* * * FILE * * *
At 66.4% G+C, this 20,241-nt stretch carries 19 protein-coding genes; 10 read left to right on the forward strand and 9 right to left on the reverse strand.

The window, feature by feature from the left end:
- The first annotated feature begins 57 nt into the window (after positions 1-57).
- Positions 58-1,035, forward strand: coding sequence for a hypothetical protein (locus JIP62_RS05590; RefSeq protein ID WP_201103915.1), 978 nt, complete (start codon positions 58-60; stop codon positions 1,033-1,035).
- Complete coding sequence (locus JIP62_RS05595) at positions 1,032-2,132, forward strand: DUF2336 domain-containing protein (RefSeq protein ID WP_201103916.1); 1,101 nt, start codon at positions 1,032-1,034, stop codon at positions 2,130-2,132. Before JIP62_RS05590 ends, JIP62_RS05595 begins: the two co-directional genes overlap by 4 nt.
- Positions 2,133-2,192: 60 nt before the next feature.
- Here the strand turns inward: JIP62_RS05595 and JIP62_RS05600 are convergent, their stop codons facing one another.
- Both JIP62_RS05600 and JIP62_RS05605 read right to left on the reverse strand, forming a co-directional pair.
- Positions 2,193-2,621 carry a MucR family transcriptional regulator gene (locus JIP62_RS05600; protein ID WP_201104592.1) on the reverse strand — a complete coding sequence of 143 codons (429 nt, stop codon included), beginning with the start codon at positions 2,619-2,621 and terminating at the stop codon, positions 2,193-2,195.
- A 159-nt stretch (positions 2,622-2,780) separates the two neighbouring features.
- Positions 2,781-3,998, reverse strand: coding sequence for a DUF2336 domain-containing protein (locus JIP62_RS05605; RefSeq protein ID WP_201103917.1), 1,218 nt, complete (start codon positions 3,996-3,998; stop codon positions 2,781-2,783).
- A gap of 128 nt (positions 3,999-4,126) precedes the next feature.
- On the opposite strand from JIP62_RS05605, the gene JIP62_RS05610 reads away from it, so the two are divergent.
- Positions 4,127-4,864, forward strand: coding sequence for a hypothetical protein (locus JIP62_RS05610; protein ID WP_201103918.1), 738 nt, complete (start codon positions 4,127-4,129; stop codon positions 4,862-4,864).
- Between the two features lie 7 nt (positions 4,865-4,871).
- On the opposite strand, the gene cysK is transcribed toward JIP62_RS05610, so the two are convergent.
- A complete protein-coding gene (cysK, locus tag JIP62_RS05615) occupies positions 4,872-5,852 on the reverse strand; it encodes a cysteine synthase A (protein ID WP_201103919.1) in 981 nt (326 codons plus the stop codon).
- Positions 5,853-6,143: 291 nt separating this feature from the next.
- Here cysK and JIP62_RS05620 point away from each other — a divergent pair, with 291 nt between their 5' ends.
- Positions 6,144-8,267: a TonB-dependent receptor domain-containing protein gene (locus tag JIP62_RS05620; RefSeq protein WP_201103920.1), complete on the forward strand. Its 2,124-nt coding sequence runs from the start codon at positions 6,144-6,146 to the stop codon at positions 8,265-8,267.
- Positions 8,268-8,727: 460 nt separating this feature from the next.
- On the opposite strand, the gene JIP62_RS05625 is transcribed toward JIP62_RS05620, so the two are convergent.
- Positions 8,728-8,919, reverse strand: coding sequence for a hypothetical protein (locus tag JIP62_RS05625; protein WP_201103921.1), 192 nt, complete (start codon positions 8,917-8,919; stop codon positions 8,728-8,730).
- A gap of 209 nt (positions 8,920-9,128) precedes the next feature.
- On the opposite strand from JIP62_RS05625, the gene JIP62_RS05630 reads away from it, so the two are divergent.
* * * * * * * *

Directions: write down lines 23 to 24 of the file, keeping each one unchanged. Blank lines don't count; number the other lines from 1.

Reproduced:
- Positions 8,728-8,919, reverse strand: coding sequence for a hypothetical protein (locus tag JIP62_RS05625; protein WP_201103921.1), 192 nt, complete (start codon positions 8,917-8,919; stop codon positions 8,728-8,730).
- A gap of 209 nt (positions 8,920-9,128) precedes the next feature.